Sundara Karma at the O2 Institute, Birmingham – 11.02.2017

One day after the conclusion of their support of Two Door Cinema Club, Sundara Karma comfortably shake off the Best Supporting Cast shackles, proving to be more than capable of a rapturous headline show.

The band emerged on the O2 Institute stage to Gwen Stefani’s Hollaback Girl; presumably the foursome had forgotten their entrance music and the only CD at their disposal was NOW 62*. Diving straight in with album opener A Young Understanding, the band certainly showed they had this as the youthful crowd swayed, crushed, moshed and bounced energetically over the next seventy minutes.
*(check it, it’s right)

On their first major headline tour, the glamorous Reading outfit hoped to make this first night a spectacle, dressed to impress, as though they had walked through a Salvation Army shop covered in Velcro; flares, blouses and long hair to boot. Admittedly they scored an own-goal by deciding to deploy large multi-coloured balloons, bought for a giants’ birthday party. They not only disrupted the bands’ concentration (knocking over mic stands, bumping pedals) but scared this reviewer sh*tless, as spontaneous balloon pops were less than complimentary additions to the set.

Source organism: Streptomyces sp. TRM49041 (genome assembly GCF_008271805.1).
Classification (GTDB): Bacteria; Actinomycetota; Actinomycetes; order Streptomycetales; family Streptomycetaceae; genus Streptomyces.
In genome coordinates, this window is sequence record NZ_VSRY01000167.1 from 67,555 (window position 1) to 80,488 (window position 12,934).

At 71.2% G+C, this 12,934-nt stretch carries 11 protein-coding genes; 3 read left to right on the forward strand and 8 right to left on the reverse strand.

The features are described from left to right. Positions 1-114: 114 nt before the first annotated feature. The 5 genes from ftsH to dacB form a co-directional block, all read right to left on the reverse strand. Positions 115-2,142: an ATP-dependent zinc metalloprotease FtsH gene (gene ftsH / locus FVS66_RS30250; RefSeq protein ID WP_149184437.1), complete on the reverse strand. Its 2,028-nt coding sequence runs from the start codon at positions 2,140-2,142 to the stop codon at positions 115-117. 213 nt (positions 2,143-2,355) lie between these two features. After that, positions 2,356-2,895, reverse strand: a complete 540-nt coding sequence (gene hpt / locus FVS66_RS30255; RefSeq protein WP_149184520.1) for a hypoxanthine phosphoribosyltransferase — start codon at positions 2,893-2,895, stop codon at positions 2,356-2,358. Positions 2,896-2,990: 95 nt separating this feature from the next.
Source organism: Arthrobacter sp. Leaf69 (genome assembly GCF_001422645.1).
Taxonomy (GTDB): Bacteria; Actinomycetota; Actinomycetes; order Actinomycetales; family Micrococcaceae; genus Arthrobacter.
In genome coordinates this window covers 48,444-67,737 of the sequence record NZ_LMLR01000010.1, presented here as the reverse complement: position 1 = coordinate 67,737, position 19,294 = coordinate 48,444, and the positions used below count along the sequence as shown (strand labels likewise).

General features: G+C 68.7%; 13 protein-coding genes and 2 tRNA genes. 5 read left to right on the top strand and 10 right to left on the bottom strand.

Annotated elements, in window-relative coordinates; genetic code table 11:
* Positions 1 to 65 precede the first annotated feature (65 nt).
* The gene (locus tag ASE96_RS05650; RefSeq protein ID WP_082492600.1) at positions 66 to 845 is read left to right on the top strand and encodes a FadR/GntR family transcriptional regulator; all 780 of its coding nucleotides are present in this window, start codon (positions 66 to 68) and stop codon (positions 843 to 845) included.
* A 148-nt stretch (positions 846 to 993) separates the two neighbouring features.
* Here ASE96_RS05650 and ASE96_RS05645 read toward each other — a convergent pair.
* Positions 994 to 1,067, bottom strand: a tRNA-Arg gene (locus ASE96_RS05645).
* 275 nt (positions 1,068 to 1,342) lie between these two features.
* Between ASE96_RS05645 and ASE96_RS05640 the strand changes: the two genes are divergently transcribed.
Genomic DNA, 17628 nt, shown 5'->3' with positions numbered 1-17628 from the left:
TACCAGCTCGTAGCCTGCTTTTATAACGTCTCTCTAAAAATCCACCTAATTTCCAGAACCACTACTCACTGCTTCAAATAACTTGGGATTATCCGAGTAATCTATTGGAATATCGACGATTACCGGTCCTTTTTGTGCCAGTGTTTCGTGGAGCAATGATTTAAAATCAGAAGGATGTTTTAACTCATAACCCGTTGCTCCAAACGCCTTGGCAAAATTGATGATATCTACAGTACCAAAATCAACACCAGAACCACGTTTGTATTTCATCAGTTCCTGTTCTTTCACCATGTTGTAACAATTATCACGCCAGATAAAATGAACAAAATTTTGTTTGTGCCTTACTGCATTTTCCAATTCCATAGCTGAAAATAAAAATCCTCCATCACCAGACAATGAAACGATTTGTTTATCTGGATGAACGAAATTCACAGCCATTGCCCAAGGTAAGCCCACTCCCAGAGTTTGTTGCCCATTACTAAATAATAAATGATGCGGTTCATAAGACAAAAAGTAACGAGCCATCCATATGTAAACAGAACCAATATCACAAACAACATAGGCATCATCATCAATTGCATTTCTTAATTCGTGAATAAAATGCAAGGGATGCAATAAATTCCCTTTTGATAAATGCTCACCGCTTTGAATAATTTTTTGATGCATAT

That complaint out of the way, the exciting opening was followed by latest single, the anthemic Flame. It perfectly demonstrated why they had to upgrade venues from The Rainbow to Birmingham’s O2 Institute, such was the demand for the show. Mark my words they have a sound fit for stadiums, so don’t expect to see them in 2,000 capacity venues for too much longer.

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Sundara Karma fully showcased their debut album, the cynically named Youth is Only Ever Fun in Retrospect. This cynic was very impressed by this strong first effort, one of the best albums of 2017 so far (admittedly we are one month and 14 days into 2017 at the time of writing). However one song I find less impressive is She Said, a blatant Circa Waves rip-off. One Circa Waves is more than enough, fellas.